"Are you interested in him?" a man asked when Chris stopped to look at a stallion in one of the stalls.
"He has good conformation," Chris answered as he studied the horse's chest and withers.
"He came all the way from Kentucky," the man explained. "Bred to run. Watch him, sonny, he bites!" the man warned as Vin stepped up to the gate.
Vin backed away, skirting around to get behind Chris. He watched from the safety of distance while Chris and the man discussed the horse for a few minutes, then Chris took him by the hand and they went on down the aisle.
"Are you gonna buy him?" Vin asked hesitantly.
"Probably not. He's got good lines but if he's mean I don't want him around you and JD," Chris replied.
They ran into Buck and JD a little later. Both of them were sitting on a bale of hay and JD was eating a roasted ear of corn. Vin's eyes lit up and Chris took him over to the stand where the man was selling them. Before long, both of the boys had butter smeared all over their cheeks as they enjoyed their snack. JD had just finished when the whistle of the train reached their ears. Immediately, he leapt off of the hay bale and began to look around. Buck sighed as he took his handkerchief and began to wipe the butter from JD's face and hands.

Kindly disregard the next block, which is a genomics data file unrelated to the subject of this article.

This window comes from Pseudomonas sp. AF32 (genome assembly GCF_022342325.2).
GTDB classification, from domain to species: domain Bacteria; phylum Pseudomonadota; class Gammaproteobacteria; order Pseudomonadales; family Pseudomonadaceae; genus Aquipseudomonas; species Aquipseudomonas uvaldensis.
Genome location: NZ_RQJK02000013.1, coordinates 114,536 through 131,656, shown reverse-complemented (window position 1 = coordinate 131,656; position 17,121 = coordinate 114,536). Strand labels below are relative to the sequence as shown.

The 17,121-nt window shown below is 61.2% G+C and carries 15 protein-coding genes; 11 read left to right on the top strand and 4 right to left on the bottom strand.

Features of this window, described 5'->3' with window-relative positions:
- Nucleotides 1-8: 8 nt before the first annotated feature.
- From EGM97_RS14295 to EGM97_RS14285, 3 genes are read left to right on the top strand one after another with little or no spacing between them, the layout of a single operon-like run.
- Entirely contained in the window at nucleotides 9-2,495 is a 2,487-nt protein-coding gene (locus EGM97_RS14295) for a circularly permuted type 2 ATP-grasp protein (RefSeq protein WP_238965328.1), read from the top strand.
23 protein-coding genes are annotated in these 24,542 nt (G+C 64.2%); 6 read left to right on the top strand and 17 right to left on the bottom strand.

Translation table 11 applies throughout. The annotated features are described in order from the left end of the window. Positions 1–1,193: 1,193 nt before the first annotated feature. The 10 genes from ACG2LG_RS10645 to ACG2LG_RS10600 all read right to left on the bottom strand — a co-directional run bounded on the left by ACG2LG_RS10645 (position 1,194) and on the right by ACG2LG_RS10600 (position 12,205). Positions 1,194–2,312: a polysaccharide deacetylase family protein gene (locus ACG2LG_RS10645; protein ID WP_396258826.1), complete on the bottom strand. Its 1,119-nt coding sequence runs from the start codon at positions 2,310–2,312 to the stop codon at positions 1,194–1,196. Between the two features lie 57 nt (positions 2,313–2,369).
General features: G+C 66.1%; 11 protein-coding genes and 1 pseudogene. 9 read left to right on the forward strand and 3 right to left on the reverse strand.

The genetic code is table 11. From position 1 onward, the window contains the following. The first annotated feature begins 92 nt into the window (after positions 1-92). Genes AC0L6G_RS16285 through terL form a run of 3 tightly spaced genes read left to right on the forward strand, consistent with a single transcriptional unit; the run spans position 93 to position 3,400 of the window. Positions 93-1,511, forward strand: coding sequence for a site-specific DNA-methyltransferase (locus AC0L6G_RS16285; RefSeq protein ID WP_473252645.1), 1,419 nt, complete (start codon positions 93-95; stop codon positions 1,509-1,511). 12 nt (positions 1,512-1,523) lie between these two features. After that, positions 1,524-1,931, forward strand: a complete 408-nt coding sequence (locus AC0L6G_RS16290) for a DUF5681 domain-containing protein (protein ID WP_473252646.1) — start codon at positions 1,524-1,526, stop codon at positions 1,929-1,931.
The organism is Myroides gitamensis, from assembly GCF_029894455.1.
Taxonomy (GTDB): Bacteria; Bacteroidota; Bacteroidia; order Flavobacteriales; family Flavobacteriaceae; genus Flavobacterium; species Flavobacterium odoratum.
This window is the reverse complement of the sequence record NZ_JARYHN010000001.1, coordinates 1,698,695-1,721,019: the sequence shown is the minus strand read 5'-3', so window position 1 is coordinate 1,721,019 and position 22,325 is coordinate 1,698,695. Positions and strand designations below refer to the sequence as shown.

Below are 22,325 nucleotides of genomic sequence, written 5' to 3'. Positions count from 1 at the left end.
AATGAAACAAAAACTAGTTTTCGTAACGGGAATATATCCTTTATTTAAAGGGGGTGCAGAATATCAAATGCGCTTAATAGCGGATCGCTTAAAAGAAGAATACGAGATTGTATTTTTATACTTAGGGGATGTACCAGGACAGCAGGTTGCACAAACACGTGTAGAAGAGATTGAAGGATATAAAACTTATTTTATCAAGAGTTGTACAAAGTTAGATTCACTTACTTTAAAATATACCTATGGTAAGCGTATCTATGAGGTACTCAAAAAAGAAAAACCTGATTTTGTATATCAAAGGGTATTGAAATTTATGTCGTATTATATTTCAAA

It was interesting to see the train coming down the tracks but it was also very loud. JD clamped his hands over his ears as the engine got closer and closer. When it stopped, there was a loud hiss of steam when the engineer released the pressure on the engine. A porter leapt out and set a wooden crate on the ground so that the passengers could get down from the car. About a dozen children bounced down the steps, gaily jostling each other until two women stepped down and called to them.